"Where did they bury Jose?" gasped Ramona.
"In Temecula," said Alessandro. "Mr. Rothsaker made two of his men dig a grave in our old graveyard for Jose. But I think Carmena will go at night and bring his body away. I would! But, my Senorita, it is very dark, I can hardly see your beloved eyes. I think you must not stay longer. Can I go as far as the brook with you, safely, without being seen? The saints bless you, beloved, for coming. I could not have lived, I think, without one more sight of your face;" and, springing to his feet, Alessandro stood waiting for Ramona to move. She remained still. She was in a sore strait. Her heart held but one impulse, one desire,-- to go with Alessandro; nothing was apparently farther from his thoughts than this. Could she offer to go? Should she risk laying a burden on him greater than he could bear? If he were indeed a beggar, as he said, would his life be hindered or helped by her? She felt herself strong and able. Work had no terrors for her; privations she knew nothing of, but she felt no fear of them.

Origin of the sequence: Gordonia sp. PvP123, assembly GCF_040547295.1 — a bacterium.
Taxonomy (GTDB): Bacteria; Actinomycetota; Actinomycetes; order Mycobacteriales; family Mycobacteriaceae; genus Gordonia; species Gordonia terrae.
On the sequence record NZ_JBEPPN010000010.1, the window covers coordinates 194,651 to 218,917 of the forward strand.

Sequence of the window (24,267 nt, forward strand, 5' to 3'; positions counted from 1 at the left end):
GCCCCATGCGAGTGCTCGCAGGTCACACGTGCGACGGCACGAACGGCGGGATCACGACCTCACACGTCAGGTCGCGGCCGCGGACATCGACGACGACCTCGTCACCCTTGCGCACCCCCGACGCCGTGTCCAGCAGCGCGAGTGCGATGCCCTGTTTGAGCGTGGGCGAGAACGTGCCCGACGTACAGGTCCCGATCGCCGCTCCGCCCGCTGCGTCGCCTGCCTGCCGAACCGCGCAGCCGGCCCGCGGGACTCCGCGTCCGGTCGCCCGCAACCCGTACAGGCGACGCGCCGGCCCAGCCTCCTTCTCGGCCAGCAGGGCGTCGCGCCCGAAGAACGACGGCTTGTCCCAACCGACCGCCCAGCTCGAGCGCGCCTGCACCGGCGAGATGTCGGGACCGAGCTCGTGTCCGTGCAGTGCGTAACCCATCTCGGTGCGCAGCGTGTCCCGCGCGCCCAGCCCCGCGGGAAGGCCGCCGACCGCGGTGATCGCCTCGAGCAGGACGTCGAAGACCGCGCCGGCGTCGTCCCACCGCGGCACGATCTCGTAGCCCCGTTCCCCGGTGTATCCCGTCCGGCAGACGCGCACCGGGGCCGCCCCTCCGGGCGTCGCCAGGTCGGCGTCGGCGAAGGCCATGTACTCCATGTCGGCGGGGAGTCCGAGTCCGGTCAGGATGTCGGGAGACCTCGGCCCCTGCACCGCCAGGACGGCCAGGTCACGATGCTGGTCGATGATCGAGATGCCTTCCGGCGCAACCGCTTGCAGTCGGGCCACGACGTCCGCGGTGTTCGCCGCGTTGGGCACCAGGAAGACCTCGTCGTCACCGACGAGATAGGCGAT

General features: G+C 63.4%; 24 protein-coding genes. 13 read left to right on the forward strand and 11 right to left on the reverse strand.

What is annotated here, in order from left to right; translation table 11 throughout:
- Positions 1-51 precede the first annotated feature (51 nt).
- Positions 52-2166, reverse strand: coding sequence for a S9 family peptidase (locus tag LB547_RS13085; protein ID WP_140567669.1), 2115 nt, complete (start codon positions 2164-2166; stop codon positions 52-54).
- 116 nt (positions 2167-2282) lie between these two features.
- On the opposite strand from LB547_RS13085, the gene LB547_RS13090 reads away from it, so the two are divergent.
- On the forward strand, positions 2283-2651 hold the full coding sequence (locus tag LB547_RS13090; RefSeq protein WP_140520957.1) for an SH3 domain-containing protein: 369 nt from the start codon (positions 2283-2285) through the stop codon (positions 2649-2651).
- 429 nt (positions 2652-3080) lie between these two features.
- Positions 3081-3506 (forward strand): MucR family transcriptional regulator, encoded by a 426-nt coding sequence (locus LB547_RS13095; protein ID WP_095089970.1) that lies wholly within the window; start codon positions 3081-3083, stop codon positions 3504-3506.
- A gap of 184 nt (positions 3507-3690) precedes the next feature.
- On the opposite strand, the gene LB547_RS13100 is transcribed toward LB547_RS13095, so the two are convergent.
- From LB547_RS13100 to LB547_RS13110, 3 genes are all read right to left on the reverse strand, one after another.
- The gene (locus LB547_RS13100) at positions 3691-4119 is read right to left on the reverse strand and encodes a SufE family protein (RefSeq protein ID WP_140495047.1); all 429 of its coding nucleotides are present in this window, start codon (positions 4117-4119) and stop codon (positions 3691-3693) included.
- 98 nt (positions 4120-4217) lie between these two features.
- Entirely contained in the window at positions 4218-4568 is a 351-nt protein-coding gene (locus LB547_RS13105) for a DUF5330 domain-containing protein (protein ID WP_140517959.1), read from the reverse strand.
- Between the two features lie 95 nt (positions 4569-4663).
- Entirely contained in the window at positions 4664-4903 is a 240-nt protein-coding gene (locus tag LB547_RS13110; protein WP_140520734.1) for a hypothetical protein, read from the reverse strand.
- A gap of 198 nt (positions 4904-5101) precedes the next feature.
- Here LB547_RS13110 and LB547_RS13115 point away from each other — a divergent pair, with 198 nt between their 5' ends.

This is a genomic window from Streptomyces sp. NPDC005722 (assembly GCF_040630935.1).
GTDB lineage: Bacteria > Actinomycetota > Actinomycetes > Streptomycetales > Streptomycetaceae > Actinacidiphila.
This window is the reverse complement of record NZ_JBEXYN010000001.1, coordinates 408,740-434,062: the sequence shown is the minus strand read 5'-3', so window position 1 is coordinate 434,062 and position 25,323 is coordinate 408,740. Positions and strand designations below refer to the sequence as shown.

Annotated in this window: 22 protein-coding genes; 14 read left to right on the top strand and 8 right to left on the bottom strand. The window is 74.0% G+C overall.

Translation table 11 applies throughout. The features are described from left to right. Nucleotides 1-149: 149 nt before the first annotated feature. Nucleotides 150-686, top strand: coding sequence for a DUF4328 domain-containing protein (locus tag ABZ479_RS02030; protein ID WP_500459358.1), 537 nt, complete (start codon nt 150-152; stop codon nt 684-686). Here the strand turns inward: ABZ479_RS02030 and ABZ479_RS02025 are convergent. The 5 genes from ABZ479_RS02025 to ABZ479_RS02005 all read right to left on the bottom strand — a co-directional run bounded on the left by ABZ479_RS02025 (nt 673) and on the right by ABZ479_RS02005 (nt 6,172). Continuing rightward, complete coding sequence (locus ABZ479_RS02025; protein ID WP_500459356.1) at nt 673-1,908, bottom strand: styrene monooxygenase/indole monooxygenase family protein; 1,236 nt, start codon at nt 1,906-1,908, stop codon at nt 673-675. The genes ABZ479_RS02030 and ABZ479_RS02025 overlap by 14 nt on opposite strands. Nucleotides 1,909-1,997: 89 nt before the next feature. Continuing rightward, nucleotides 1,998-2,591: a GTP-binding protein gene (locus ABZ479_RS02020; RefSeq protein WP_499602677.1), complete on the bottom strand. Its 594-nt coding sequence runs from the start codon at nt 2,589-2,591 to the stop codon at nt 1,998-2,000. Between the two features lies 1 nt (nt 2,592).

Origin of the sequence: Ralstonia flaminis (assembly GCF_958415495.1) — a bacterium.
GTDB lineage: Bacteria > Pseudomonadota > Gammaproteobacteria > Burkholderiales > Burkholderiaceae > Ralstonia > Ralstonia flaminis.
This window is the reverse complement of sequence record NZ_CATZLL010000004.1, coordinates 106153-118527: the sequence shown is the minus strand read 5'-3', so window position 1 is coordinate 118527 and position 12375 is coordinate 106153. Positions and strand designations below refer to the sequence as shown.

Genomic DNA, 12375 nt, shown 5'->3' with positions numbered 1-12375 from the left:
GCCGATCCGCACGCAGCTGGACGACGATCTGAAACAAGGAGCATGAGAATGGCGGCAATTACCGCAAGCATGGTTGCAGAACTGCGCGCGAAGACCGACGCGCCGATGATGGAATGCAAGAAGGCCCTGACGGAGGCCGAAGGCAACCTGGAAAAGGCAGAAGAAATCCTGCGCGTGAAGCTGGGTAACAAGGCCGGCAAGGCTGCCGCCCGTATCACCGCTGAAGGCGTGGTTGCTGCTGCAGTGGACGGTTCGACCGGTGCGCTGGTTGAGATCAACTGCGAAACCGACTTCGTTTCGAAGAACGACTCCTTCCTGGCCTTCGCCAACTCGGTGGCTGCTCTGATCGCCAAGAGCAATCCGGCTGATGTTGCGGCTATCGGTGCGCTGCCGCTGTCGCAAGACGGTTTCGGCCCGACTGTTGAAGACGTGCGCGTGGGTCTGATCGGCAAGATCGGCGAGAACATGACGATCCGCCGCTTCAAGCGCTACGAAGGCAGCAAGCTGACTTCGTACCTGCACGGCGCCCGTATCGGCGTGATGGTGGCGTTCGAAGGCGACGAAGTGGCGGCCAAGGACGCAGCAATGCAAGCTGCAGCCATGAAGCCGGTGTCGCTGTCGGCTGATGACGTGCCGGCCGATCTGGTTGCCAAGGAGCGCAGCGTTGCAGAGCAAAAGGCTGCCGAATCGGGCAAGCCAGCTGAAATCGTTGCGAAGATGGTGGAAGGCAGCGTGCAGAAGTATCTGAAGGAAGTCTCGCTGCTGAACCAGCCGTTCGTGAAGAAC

"Alessandro!" she said, in a tone which startled him.
"My Senorita!" he said tenderly.
"You have never once called me Ramona."
"I cannot, Senorita!" he replied.
"I do not know. I sometimes think 'Ramona,'" he added faintly; "but not often. If I think of you by any other name than as my Senorita, it is usually by a name you never heard."
"What is it?" exclaimed Ramona, wonderingly.
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